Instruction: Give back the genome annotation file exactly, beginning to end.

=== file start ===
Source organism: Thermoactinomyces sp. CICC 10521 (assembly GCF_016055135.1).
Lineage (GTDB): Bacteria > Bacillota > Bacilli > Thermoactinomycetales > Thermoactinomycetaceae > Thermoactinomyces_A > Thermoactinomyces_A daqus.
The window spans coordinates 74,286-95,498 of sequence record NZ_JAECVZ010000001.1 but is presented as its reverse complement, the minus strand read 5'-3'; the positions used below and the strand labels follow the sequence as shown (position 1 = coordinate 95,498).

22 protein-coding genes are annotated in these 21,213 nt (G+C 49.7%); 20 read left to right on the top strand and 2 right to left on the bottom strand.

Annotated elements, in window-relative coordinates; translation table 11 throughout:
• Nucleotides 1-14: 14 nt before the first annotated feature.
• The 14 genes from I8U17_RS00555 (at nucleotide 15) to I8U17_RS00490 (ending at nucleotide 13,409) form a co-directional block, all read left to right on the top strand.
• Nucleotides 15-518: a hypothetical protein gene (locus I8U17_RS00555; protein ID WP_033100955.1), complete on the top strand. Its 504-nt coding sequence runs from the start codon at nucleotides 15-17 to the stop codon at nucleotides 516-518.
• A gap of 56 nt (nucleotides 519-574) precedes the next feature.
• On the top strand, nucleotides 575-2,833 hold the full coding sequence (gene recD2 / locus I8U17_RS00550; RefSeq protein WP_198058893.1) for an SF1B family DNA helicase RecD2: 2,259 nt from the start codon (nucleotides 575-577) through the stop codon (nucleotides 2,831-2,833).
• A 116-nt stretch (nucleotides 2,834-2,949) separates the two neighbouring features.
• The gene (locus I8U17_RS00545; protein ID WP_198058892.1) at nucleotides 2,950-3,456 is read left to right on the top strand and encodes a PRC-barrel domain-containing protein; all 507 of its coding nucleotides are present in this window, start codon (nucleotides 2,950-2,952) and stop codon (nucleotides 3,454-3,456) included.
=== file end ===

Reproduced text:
Source organism: Thermoactinomyces sp. CICC 10521 (assembly GCF_016055135.1).
Lineage (GTDB): Bacteria > Bacillota > Bacilli > Thermoactinomycetales > Thermoactinomycetaceae > Thermoactinomyces_A > Thermoactinomyces_A daqus.
The window spans coordinates 74,286-95,498 of sequence record NZ_JAECVZ010000001.1 but is presented as its reverse complement, the minus strand read 5'-3'; the positions used below and the strand labels follow the sequence as shown (position 1 = coordinate 95,498).

22 protein-coding genes are annotated in these 21,213 nt (G+C 49.7%); 20 read left to right on the top strand and 2 right to left on the bottom strand.

Annotated elements, in window-relative coordinates; translation table 11 throughout:
• Nucleotides 1-14: 14 nt before the first annotated feature.
• The 14 genes from I8U17_RS00555 (at nucleotide 15) to I8U17_RS00490 (ending at nucleotide 13,409) form a co-directional block, all read left to right on the top strand.
• Nucleotides 15-518: a hypothetical protein gene (locus I8U17_RS00555; protein ID WP_033100955.1), complete on the top strand. Its 504-nt coding sequence runs from the start codon at nucleotides 15-17 to the stop codon at nucleotides 516-518.
• A gap of 56 nt (nucleotides 519-574) precedes the next feature.
• On the top strand, nucleotides 575-2,833 hold the full coding sequence (gene recD2 / locus I8U17_RS00550; RefSeq protein WP_198058893.1) for an SF1B family DNA helicase RecD2: 2,259 nt from the start codon (nucleotides 575-577) through the stop codon (nucleotides 2,831-2,833).
• A 116-nt stretch (nucleotides 2,834-2,949) separates the two neighbouring features.
• The gene (locus I8U17_RS00545; protein ID WP_198058892.1) at nucleotides 2,950-3,456 is read left to right on the top strand and encodes a PRC-barrel domain-containing protein; all 507 of its coding nucleotides are present in this window, start codon (nucleotides 2,950-2,952) and stop codon (nucleotides 3,454-3,456) included.